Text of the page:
In the bat toolbox:
While this combination of sampling methods can make things labor intensive and costly, relying on solely one method underrepresents certain species and leads to biased and incomplete results11. Each method has pitfalls and may be biased towards specific types of species. For example, while passive ultrasonic detectors are great for monitoring bat activity, it is impossible to distinguish individual bats based on their calls. Therefore, one cannot draw any reliable inference about population size from this type of data alone. Similarly, mist netting (capturing bats in a fine-mesh net) can be biased toward low-flying species. For my study, I combined acoustic sampling with mist netting, which allowed me to confirm species, sex, and age information, and also collect tissue, fecal samples, and record their echolocation calls (Figure 2). I am now processing the samples back at UW to analyze the population structure and diet of bats on the islands.

Fig. 3: Handler Liz Seeley and detection dog (Tucker) in search of tree roosting bats. Photo credit: R.M. Kelly.

Additionally, I collaborated with UW Professor Sam Wasser to employ scent detection dogs (a.k.a conservation canines) to locate tree roosts of bats on the islands (Figure 3). It turned out that going from finding Orca scat to sniffing out bats was more challenging for the dogs than we initially anticipated, and much of the summer was dedicated to refining our sampling design. Despite these obstacles, the dogs showed remarkable ability to track the scent of bat feces in trainings, and we successfully confirmed one tree roost. Using infrared video, we were able to survey bats exiting the roost and are analyzing fecal samples we collected to confirm species. We hope to refine this sampling methodology for future field seasons as well as more broadly in the field of roosting ecology, as this approach represents a non-invasive alternative to many traditional studies of roosting ecology.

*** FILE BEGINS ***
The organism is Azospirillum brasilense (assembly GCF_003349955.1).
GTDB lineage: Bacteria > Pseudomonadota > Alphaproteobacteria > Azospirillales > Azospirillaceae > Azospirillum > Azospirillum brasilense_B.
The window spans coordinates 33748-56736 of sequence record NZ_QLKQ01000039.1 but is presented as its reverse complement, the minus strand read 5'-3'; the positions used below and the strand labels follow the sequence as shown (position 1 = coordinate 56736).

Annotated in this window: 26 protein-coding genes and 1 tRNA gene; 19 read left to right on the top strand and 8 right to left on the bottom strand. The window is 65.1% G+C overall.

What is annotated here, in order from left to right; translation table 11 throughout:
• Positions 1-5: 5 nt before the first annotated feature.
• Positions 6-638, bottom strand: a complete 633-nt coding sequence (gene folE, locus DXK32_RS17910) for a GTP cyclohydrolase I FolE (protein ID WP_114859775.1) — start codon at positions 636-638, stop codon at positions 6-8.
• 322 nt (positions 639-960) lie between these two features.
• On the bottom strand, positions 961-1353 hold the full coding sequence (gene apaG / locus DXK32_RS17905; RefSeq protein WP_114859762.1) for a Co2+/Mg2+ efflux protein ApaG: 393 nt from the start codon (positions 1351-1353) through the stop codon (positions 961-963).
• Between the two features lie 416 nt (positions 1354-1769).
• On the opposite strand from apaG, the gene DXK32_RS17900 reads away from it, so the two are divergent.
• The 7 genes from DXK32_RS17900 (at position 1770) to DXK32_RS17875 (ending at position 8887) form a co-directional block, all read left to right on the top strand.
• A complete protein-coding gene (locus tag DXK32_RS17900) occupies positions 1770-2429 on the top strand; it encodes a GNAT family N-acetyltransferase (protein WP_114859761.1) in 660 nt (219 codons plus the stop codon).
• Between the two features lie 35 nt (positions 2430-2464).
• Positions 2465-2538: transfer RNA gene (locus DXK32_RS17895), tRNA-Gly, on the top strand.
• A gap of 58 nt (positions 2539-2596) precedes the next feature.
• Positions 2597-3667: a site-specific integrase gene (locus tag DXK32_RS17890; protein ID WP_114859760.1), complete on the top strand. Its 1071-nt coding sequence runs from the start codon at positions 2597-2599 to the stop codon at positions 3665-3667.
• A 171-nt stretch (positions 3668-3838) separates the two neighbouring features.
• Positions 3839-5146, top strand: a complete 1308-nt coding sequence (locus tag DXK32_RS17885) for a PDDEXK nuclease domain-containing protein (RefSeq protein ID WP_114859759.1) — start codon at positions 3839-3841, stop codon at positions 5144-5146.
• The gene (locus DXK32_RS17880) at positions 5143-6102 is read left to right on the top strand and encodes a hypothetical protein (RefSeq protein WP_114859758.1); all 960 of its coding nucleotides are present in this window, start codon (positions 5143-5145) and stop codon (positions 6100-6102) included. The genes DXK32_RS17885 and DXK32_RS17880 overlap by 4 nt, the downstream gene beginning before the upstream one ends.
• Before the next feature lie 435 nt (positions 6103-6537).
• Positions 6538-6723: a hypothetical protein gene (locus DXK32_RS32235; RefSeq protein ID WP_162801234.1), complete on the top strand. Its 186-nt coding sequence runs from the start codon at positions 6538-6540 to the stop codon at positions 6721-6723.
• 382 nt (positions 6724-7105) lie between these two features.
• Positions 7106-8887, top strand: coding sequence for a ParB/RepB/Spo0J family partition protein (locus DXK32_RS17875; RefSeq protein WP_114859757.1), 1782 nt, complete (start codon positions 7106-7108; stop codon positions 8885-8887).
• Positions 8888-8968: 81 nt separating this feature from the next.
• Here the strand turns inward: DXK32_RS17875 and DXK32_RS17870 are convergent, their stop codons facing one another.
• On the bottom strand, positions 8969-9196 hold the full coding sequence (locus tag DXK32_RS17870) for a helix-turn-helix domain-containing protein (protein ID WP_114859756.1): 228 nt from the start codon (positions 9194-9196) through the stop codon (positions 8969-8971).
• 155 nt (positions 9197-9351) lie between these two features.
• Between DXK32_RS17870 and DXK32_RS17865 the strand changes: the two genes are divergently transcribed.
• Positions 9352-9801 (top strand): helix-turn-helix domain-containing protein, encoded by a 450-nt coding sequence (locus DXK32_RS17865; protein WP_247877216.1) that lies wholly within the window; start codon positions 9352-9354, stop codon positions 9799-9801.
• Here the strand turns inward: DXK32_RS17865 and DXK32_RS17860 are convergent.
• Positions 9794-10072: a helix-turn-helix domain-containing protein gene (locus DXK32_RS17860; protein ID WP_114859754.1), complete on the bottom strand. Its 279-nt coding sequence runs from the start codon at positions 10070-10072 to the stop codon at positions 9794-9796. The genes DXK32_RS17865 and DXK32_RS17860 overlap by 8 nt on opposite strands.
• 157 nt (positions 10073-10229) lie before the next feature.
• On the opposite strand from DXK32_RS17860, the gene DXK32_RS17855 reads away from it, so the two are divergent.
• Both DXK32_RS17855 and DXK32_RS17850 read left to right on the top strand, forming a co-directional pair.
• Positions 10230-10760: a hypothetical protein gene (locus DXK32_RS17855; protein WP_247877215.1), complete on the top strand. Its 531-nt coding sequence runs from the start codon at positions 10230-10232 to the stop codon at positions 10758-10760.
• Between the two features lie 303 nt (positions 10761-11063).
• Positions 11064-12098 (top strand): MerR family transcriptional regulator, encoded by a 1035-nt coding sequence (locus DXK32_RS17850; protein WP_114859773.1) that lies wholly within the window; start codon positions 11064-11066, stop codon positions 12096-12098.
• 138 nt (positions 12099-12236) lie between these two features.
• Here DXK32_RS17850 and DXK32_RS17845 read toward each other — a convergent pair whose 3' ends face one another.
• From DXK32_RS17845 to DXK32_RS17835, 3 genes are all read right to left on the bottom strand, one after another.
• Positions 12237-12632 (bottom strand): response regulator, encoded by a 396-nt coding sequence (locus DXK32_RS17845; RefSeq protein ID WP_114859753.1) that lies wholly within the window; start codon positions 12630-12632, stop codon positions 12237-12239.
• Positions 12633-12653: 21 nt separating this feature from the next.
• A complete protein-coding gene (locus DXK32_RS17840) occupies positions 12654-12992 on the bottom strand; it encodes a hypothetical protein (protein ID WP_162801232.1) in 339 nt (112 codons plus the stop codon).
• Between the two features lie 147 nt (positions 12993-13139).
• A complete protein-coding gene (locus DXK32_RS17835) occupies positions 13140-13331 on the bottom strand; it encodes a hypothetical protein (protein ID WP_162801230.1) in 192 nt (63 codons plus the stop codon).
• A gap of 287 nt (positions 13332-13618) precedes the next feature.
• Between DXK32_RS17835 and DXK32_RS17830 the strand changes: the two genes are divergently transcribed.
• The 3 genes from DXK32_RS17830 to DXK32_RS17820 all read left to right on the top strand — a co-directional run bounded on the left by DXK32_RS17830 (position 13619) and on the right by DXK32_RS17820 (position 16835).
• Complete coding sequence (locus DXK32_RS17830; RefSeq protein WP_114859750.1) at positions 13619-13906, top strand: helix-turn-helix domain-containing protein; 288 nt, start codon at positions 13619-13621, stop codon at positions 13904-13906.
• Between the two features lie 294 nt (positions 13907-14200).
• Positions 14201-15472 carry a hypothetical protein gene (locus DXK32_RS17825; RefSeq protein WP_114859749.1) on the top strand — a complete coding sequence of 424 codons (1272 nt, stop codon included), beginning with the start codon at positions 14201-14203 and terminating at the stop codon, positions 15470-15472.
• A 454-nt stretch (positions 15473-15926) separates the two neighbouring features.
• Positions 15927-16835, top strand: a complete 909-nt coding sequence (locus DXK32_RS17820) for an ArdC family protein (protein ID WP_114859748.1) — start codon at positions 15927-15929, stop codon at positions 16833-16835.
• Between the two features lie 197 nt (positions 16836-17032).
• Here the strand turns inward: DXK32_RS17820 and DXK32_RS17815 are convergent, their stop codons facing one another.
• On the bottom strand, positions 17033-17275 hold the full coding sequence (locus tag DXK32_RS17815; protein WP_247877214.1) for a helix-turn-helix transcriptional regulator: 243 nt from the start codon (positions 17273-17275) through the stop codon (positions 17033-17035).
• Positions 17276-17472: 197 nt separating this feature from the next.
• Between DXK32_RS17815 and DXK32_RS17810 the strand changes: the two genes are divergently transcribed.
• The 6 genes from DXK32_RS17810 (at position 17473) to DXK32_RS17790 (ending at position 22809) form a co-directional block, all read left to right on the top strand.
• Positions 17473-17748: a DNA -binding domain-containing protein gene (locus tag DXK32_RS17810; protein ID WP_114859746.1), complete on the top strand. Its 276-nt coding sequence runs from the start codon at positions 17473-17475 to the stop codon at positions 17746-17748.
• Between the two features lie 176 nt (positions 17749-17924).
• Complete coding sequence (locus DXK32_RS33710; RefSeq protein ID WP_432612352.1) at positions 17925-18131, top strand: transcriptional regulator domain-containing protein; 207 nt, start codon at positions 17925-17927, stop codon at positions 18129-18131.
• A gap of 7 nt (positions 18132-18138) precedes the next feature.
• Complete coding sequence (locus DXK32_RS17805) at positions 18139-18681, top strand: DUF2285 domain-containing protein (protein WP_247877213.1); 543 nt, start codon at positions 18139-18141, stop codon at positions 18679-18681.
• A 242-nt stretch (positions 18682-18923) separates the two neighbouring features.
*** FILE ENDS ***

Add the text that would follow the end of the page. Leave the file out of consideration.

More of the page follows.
This pilot field season would not have been possible without support and advice from my advisor: Sharlene Santana, Jim Kenagy, Ruth Milner, and my collaborators at San Juan County Land Bank, the San Juan Preservation Trust, and San Juan National Historic Sites. Additionally, I must thank my field assistant Elena Cheung, as well as all the volunteers from Friday Harbor that helped out in the field and all of the residents on the islands that invited us onto their properties to collect this valuable data. Funding sources for this project include the Washington Research Foundation and Benjamin Hall Graduate Fellowship, the Richard and Megumi Strathmann Endowed Fellowship at Friday Harbor Labs, and the FHL Emily Carrington Endowed Student Travel Support Fund.

Information from these publications is cited in this issue of Tide Bites:

1. Tsagkogeorga, G., Parker, J., Stupka, E., Cotton, J. a & Rossiter, S. J. Phylogenomic analyses elucidate the evolutionary relationships of bats. Curr. Biol. 23, 2262–7 (2013).
2. Siemers, B. M. & Swift, S. M. Differences in sensory ecology contribute to resource partitioning in the bats Myotis bechsteinii and Myotis nattereri (Chiroptera: Vespertilionidae). Behav. Ecol. Sociobiol. 59, 373–380 (2005).
3. Lomolino, M. V. Mammalian island biogeography: effects of area, isolation and vagility. Oecologia 61, 376–382 (1984).
4. Heaney, L. R. Is a new paradigm emerging for oceanic island biogeography? J. Biogeogr. 34, 753–757 (2007).
5. Meyer, C. F. J., Fründ, J., Lizano, W. P. & Kalko, E. K. V. Ecological correlates of vulnerability to fragmentation in Neotropical bats. J. Appl. Ecol. 45, 381–391 (2008).
6. Estrada-Villegas, S., Meyer, C. F. J. & Kalko, E. K. V. Effects of tropical forest fragmentation on aerial insectivorous bats in a land-bridge island system. Biol. Conserv. 143, 597–608 (2010).
7. Rossiter, S. J. et al. Social organization and genetic structure: insights from codistributed bat populations. Mol. Ecol. 21, 647–61 (2012).
8. Struebig, M. J. et al. Parallel declines in species and genetic diversity in tropical forest fragments. Ecol. Lett. 14, 582–90 (2011).
9. Meyer, C. F. J., Kalko, E. K. V. & Kerth, G. Small-Scale Fragmentation Effects on Local Genetic Diversity in Two Phyllostomid Bats with Different Dispersal Abilities in Panama. Biotropica 41, 95–102 (2009).
10. McCulloch, E. S. et al. Fragmentation of Atlantic forest has not affected gene flow of a widespread seed-dispersing bat. Mol. Ecol. 22, 4619–33 (2013).
11. Flaquer, C., Torre, I. & Arrizabalaga, A. Comparison of sampling methods for inventory of bat assemblages. J. Mammal. 88, 526–533 (2007).